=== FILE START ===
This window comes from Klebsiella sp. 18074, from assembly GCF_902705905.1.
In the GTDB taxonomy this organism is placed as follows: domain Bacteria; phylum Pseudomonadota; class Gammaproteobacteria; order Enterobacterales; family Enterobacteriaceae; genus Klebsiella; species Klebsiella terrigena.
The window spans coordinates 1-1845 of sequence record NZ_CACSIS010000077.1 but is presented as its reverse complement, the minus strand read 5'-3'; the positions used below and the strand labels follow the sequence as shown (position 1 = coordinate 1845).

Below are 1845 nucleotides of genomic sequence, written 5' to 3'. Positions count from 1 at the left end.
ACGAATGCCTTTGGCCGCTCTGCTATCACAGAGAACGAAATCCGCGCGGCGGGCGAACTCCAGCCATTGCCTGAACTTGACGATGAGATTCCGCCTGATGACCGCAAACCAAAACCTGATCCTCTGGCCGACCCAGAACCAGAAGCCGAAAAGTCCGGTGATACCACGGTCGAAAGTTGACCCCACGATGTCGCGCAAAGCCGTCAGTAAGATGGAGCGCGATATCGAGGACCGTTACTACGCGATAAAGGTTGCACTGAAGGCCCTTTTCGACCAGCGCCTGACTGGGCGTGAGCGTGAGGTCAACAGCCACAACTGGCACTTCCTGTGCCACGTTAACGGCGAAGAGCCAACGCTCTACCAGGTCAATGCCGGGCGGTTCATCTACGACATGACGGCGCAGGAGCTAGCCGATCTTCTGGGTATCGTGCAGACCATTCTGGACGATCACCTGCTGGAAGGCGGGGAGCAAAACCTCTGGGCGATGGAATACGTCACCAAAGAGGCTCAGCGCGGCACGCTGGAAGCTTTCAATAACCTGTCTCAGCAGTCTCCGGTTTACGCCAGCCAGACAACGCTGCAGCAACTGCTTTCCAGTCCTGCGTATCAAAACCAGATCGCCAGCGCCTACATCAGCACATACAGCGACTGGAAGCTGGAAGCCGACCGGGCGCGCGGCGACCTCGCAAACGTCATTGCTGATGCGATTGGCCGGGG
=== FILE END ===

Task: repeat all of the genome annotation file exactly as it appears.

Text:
This window comes from Klebsiella sp. 18074, from assembly GCF_902705905.1.
In the GTDB taxonomy this organism is placed as follows: domain Bacteria; phylum Pseudomonadota; class Gammaproteobacteria; order Enterobacterales; family Enterobacteriaceae; genus Klebsiella; species Klebsiella terrigena.
The window spans coordinates 1-1845 of sequence record NZ_CACSIS010000077.1 but is presented as its reverse complement, the minus strand read 5'-3'; the positions used below and the strand labels follow the sequence as shown (position 1 = coordinate 1845).

Below are 1845 nucleotides of genomic sequence, written 5' to 3'. Positions count from 1 at the left end.
ACGAATGCCTTTGGCCGCTCTGCTATCACAGAGAACGAAATCCGCGCGGCGGGCGAACTCCAGCCATTGCCTGAACTTGACGATGAGATTCCGCCTGATGACCGCAAACCAAAACCTGATCCTCTGGCCGACCCAGAACCAGAAGCCGAAAAGTCCGGTGATACCACGGTCGAAAGTTGACCCCACGATGTCGCGCAAAGCCGTCAGTAAGATGGAGCGCGATATCGAGGACCGTTACTACGCGATAAAGGTTGCACTGAAGGCCCTTTTCGACCAGCGCCTGACTGGGCGTGAGCGTGAGGTCAACAGCCACAACTGGCACTTCCTGTGCCACGTTAACGGCGAAGAGCCAACGCTCTACCAGGTCAATGCCGGGCGGTTCATCTACGACATGACGGCGCAGGAGCTAGCCGATCTTCTGGGTATCGTGCAGACCATTCTGGACGATCACCTGCTGGAAGGCGGGGAGCAAAACCTCTGGGCGATGGAATACGTCACCAAAGAGGCTCAGCGCGGCACGCTGGAAGCTTTCAATAACCTGTCTCAGCAGTCTCCGGTTTACGCCAGCCAGACAACGCTGCAGCAACTGCTTTCCAGTCCTGCGTATCAAAACCAGATCGCCAGCGCCTACATCAGCACATACAGCGACTGGAAGCTGGAAGCCGACCGGGCGCGCGGCGACCTCGCAAACGTCATTGCTGATGCGATTGGCCGGGG